A BRANCH OF MAILBUGGY GENERAL STORE
|Download this tutorial for printing.|
Fine Folly Glassworks
.•:*:•. A Critter Tutorial .•:*:•.
Introduction & Critter Making Tips
How To Make
'KATIE The Kitty'
...How To Make Critter Beads...
INTRODUCTION & OVERVIEW (From the CRITTER TUTORIAL WORKBOOK)…
This Workbook is a nice big collection of Critter Tutorials with lots of How-To Information and
general lampworking tips. You are welcome to make these Critter Beads for your own use or to
sell if you like. The Workbook has been assembled using a Spiral Binding to allow it to lay flat, in
case you want to use it as a reference at the torch.
Each Critter Tutorial includes many pictures and the step-by-step text to show you how to make
it. Every Tutorial has a list of the tools used, but you can substitute whatever you like to work
with. Variations of the Critters are shown in the Tutorial if they have been made up. A simple
Sweet-Heart Tutorial is included because many people would like to know how to make a basic
heart shape easily.
All of the Critters were made with COE 104 glass. You can change the colors of glass as you like.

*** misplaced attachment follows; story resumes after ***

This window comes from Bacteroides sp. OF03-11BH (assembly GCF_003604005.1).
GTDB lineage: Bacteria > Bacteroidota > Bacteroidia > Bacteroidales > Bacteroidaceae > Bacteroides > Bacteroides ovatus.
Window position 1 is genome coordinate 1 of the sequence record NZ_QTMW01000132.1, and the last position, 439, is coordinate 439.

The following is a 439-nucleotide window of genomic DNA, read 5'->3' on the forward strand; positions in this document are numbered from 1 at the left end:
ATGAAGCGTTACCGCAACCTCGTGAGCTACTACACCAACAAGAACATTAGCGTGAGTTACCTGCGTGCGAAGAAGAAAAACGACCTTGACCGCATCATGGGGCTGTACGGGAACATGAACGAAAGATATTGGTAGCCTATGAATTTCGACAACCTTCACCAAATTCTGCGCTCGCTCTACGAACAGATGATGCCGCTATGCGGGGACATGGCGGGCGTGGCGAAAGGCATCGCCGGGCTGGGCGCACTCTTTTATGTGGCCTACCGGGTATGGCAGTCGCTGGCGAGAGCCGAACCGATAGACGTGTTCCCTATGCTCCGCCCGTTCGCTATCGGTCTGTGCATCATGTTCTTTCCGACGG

If a softer glass is needed to form the Critter we have indicated it. Softer glass will help make
some of the Critters like Slim the Lizard, Freddie the Frog and the dinosaurs. It allows little toes
and details to merge easily and allows slumping or free-form sculpture work to go more
smoothly, but feel free to substitute and experiment!
The Tutorials show you how to make Critter Beads with the mandrel in the sideways position.
Creating Critters in the sideways position allows for easier work on the face and head details,
which is a big plus if you are new to making Critters. It will also allow you to be able to string
them sideways. You can make these Critters with the mandrel in the upright position with just a
bit of adjustment.
.•:*:•..•:*:•. .•:*:•. .•:*:•.
These Workbook Critters have flattened bodies, but you can apply the faces and limbs to
rounded body shapes if you prefer. For example, the center bead above is from the 'Blue the
Dog' tutorial with a flat body and a sideways mandrel position. His pesky friends on either side
of him have rounded bodies that were flattened a bit on the sides, with mandrels in the upright
position and faces made using the tutorials in this Workbook. Most of the challenge of making
Critters is in learning to make their faces and limbs. Use these tutorials to make faces and limbs -
but apply them to any body shape you like.
As you can see below, 'Teddy the Bear' can be made in the round just as easily. Any of these